The sacral function of the Sapieha manuscript is confirmed not only by the engravings representing the life of St. Francis, but also by the organ parts of ordinarium missae in the first part of the manuscript – Kyrie, Christe, Sanctus, Agnus Dei and others, which used to be inserted into the singing parts of the Gregorian chant. The first Kyrie was performed on the organ, the second Kyrie was sung, the third – again performed on the organ, and so on. Most often the organists themselves would choose these small instrumental parts of the Mass and bring them into line with the individual hymns of the choral and the liturgy of the Mass.

In the 17th century Kražiai was an outstanding centre of the spiritual and cultural life of the Grand Duchy of Lithuania. With the foundation of the Jesuit College, Kražiai became the scholarly and cultural centre of Samogitia. The College belonged to the network of the more advanced schools of the Jesuit Order in the Grand Duchy of Lithuania. During the first year of its operation, one of its teachers was the professor of the Vilnius Jesuit Academy of European fame, poet Motiejus Kazimieras Sarbievijus (Matthias Casimirus Sarbievius, 1595–1640), whose poems extolled the beauty of Samogitian nature and the merits of the endower of the Jesuit church in Kražiai, Jan Karol Chodkiewicz (1560–1621). In his works the poet also addressed the issue of music.

The famed professor of rhetoric Žygimantas Liauksminas (1596–1670), a descendant of the family of Samogitian noblemen, was also sent to work at the Kražiai Jesuit College. He was responsible for the teaching of Gregorian chant. The Jesuit Walenty Bartoszewski (1574?–1645), who prepared the first Catholic hymn book published in Vilnius in 1613, also worked at this college for some time. Bartoszewski compiled many paratheatrical programs-scenarios for various Jesuit church festivities.

The Kražiai organist’s notebook is a diary of a long and difficult way to professional mastery (the manuscript is held at the Lithuanian National Martynas Mažvydas Library, F 105-67). It reveals the obvious efforts of an unknown Lithuanian musician to assimilate the newest theory and practice of music of that period: basso continuo, resolutions of intervals (resoluta), ornamentation, fingering and the knowledge necessary for the art of improvisation. The issues of repertory and church harmonies were also urgent for the organist. A great deal of attention was devoted to the improvement of the performing technique: many exercises and tasks were included.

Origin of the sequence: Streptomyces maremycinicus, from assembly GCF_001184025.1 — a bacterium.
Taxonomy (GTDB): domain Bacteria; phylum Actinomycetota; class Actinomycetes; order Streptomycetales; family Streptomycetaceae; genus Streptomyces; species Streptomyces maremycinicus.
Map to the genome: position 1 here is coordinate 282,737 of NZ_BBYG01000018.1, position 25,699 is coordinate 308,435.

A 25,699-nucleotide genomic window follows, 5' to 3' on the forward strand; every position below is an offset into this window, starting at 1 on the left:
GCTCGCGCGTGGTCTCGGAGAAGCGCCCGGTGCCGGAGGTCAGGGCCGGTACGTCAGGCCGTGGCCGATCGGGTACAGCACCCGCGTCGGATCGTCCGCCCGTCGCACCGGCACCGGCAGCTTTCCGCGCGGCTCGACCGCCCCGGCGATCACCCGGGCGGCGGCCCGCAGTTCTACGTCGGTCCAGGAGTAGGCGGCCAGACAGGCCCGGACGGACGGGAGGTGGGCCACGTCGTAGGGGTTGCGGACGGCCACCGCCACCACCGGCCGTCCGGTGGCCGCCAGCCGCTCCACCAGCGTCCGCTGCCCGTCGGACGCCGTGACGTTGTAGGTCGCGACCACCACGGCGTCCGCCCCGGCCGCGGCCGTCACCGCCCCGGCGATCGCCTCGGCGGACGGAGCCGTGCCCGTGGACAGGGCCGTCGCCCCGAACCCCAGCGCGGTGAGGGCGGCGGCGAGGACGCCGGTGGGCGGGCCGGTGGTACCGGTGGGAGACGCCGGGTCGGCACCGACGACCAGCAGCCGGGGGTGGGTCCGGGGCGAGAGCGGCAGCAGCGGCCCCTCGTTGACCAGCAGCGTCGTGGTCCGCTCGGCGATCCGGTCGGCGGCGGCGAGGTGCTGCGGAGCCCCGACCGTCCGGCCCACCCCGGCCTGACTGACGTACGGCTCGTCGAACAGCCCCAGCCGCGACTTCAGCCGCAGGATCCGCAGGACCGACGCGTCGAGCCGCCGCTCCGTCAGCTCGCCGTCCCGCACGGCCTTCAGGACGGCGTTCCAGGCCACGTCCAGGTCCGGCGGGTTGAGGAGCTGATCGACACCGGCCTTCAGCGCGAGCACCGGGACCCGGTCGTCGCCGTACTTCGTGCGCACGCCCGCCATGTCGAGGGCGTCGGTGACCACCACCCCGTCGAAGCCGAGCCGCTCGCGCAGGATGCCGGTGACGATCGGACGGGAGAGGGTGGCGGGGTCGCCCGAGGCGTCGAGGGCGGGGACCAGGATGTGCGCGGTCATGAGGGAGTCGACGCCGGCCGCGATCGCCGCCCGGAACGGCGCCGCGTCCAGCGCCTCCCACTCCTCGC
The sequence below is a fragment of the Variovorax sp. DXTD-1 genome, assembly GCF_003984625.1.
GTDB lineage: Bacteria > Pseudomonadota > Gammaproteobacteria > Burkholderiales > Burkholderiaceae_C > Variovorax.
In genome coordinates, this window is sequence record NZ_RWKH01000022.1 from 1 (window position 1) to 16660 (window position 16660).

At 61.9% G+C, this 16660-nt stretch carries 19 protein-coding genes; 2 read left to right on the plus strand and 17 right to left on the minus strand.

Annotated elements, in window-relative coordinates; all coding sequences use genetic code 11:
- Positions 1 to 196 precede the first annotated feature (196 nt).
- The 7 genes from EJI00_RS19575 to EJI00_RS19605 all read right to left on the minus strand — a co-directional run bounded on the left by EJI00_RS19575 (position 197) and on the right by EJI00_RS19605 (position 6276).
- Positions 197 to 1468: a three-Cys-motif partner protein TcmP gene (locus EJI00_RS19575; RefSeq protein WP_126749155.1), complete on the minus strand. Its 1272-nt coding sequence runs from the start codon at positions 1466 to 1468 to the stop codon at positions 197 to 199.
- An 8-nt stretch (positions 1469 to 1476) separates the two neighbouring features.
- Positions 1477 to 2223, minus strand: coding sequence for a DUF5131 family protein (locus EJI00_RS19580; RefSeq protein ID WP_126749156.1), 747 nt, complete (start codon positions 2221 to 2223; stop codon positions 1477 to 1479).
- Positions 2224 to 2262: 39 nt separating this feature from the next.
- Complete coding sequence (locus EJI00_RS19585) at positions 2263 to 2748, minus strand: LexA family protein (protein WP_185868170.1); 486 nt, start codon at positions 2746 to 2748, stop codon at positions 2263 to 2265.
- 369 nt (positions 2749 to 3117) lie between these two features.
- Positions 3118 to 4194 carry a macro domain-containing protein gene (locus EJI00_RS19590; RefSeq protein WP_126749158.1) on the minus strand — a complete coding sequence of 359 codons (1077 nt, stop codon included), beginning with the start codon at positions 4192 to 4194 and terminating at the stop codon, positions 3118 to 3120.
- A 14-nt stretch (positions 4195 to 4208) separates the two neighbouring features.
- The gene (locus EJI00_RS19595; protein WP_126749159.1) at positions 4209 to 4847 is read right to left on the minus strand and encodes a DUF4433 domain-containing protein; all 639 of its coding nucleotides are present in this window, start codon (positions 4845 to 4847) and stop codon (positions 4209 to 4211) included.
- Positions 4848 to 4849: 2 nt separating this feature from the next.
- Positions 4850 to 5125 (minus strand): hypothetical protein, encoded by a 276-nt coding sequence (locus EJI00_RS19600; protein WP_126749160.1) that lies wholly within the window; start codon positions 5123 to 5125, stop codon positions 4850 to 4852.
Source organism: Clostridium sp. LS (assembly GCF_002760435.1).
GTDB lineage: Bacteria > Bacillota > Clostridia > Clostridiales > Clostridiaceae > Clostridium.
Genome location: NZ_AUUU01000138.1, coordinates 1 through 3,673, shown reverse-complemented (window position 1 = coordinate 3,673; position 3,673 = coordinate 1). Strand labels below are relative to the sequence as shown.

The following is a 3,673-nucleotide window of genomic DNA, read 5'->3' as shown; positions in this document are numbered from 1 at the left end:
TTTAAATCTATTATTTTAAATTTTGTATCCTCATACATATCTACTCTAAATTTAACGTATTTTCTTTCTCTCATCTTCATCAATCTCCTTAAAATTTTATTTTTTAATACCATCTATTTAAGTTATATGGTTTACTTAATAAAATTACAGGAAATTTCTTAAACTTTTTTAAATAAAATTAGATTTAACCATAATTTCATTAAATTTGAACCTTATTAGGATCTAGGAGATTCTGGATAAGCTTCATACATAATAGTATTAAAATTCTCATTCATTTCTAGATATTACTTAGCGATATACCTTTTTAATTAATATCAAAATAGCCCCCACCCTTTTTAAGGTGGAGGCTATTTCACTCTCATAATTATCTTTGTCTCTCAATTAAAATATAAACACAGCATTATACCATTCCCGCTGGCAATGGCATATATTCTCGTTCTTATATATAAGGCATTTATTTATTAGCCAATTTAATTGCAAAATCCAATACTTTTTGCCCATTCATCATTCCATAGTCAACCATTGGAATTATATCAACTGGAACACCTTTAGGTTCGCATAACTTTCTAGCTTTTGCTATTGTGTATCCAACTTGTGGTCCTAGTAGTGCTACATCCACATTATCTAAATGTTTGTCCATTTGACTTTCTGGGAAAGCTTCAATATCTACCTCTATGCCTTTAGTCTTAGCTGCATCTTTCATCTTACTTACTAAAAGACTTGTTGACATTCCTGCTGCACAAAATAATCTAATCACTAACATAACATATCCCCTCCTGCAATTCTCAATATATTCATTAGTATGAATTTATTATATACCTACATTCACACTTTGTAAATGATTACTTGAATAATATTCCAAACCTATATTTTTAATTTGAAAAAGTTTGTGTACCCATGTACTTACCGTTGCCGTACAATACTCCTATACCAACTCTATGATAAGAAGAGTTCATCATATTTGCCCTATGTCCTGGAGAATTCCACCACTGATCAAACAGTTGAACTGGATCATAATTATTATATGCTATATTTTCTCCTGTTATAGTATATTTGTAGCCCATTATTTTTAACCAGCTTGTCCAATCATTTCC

The personality of the Kražiai organist has not been established. We can only guess that his patron was Jan Karol Chodkiewicz, a nobleman of the GDL, a Samogitian elder and the founder of the Kražiai Jesuit College, who sent the organist to study music under the Reverend Adam (the original ancient form of the name – Jadam) to the Cistercian monastery in Wengrow (Poland). The Cistercians, a branch of the Benedictine Order, devoted great attention to music. It is probable that the compiler of the Kražiai notebook may have studied music in Wengrow in ca. 1618, as the name of the Reverend Adam, the monastery and the date – 1618 – is marked at many compositions.

The manuscript was used for a long time and reflects the life of several generations of organists. Besides, it is also a document of the economic activity of the organist’s family: its pages without staff notation bear inscriptions about the amount of grain borrowed to different persons, when it was returned and how much it cost. The names of the farmers who lived in the environs of Kražiai are mentioned. Many organists were remunerated for their service at the church with agricultural products and a plot of farming land. The service for the Lord was mixed with ordinary secular life.

The Sapieha album and the Kražiai organist’s notebook are the only surviving 17th century monuments from the Catholic area of the Grand Duchy of Lithuania of this kind, helping us to retrace the uneasy way of Lithuanian music to the space of European Latin culture. After the period of confessional discord and confusion, “Cantate Domino”, dedicated to Heaven and illuminating the daily life on the Earth, resounded on a new note.